the agreement based on the dossier that extends the mandate to the EMA
(European Medicines Agency) on June 16 this year (Negotiating EMA mandate), the Council’s mandates for a regulation
covering serious cross-border health threats and extending the tasks of the
ECDC (European Centre for Disease Control and Prevention) have also been
available since the end of July.
Declaration of a pandemic only with a qualified majority
objective of the proposed regulation covering serious cross-border health
threats is to ensure a coordinated response to threats from communicable
diseases, those with chemical or biological origins as well as any
environmental threats. The heart of the proposal empowers the EU to declare a
pandemic on its own. However, according to the will of the member states, the
decision to do this should be taken by a legal act with a 2/3 majority (see Negotiating a mandate on cross-border health
EC thought it could regulate this by passing an implementing act.
Member states want the decision-making committee to be co-chaired
Council also put the brakes on the crisis coordination arrangements. The member
states want to play a more prominent role in the coordinating committee, i.e.
the HSC (Health Security Committee) than that proposed by the EC. If they have
their way, the presidency of the HSC will be shared between the EC and the
Council. The decisions will also be taken by a qualified majority rather than
simple majority. Difficult issues, such as joint procurement, will be further
discussed at a later time, possibly during the process for a new HERA (Health
Emergency Preparedness and Response) authority.
Data protection has been tightened up
will be mandated to assist member states in assessing their preparedness
capacities and developing their own contingency plans, and to bring them
together at European level in an EU preparedness and response plan. The ECDC
should become a medical emergency centre through its digital epidemiological
surveillance system. The ECDC should also be able to make recommendations in
the future. So far, it has been limited to scientific expertise. Even though
the recommendations are not legally binding, they will create a need for
apolitical explanation in a case of doubt. The Council's amendments (see ECDC negotiating mandate) to the original proposals include specifying the
responsibilities as well as stricter provisions for handling personal data.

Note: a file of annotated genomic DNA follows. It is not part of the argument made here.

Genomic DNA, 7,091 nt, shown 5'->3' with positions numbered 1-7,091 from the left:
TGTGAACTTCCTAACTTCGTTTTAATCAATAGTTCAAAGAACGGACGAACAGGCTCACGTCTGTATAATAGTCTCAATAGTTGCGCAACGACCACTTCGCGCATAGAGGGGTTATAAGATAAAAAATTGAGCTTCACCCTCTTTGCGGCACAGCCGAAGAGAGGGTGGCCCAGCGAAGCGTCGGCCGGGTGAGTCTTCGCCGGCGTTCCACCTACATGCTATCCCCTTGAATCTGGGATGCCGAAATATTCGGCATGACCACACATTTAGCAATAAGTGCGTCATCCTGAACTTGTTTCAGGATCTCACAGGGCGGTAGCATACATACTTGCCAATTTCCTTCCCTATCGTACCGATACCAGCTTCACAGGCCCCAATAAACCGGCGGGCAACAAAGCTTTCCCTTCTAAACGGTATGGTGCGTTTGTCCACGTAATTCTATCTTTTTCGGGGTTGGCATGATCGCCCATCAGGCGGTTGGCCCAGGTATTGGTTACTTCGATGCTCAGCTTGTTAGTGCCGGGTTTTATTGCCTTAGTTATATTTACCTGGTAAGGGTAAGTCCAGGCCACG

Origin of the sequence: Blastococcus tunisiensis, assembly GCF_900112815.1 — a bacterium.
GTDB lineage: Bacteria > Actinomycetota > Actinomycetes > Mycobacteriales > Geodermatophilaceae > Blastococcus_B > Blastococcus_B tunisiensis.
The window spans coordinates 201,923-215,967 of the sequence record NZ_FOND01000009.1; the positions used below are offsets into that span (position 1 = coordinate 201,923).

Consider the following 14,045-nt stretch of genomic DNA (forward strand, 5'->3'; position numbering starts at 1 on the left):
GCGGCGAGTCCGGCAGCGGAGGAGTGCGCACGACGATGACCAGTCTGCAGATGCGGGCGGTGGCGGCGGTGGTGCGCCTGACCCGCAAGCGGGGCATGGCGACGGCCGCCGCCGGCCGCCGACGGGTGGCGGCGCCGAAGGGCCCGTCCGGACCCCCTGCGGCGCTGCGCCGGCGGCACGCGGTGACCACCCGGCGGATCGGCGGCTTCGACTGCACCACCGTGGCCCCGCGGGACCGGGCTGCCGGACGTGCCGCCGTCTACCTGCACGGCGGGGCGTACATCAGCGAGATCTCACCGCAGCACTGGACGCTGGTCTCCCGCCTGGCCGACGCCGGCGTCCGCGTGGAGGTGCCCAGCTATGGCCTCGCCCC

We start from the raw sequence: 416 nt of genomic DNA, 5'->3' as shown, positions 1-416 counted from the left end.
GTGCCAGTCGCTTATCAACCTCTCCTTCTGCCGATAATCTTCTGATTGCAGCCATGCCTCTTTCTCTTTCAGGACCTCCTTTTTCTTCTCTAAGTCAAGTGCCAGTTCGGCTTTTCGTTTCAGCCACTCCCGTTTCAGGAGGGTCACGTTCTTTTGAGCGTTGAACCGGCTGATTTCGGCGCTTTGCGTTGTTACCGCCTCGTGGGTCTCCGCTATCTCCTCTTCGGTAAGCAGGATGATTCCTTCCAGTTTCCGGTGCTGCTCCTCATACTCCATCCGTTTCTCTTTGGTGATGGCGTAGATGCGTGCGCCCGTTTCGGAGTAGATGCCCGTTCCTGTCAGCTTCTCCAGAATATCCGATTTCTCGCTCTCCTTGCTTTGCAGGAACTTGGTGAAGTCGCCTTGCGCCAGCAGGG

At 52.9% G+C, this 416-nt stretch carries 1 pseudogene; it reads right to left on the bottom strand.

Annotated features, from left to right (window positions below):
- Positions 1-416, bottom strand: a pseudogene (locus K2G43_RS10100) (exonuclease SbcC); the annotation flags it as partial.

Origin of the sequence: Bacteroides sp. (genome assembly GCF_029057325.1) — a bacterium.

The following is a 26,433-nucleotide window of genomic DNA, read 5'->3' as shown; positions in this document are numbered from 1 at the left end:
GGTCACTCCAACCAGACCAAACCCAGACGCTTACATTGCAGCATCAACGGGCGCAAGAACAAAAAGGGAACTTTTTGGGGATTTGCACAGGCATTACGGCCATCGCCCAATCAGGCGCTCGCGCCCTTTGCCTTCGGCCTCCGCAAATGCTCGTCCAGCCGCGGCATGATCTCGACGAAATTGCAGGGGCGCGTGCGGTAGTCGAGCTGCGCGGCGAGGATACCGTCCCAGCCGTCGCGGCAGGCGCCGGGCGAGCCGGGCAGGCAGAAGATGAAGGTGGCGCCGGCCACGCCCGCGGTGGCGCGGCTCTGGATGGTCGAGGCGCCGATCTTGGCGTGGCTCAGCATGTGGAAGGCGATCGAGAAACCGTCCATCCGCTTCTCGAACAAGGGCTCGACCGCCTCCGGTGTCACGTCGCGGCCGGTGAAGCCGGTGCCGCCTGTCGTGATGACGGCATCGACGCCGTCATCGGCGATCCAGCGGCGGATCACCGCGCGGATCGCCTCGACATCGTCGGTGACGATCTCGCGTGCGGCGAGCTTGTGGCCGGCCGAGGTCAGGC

The ECDC should only "study" national crisis arrangements
under the impact of the pandemic, Council members went beyond the EC's proposal
for an ECDC task force to assist member states in the event of a crisis and in
preparing for a public health crisis. Member states sympathise with not
limiting the use of the task force to times of crisis, but making it permanent
to assist member states upon request in preparedness and response planning and
in responding to outbreaks of communicable diseases. On the other hand, member
states have put the brakes on the ECDC's right to review national pandemic
policies. A "less stringent" wording has now been agreed upon here.
National pandemic plans and emergency capacities are not to be evaluated by the
ECDC, but merely studied.
Next stage: HERA
Council's consolidated negotiating positions are an important milestone towards
improving coordination and preventing public health emergencies in Europe. On
the one hand, the Council's amendments make it clear that the member states are
self-confident in demanding the power to shape health protection. On the other,
the shock of the coronavirus pandemic is being felt throughout the organisations
in the member states. Strengthening European institutions and competencies to
the extent envisaged here would otherwise be difficult to imagine in a core
area of health policy. HERA’s authority will also be established In a
subsequent step. The EC intends to present its proposed regulation on September
present Council mandates, the entire first legislative package on the European
Health Union can now be negotiated in the trialogue. They are expected to start
in September. The EU Parliament will use the legislative process to present its
own legislative preferences.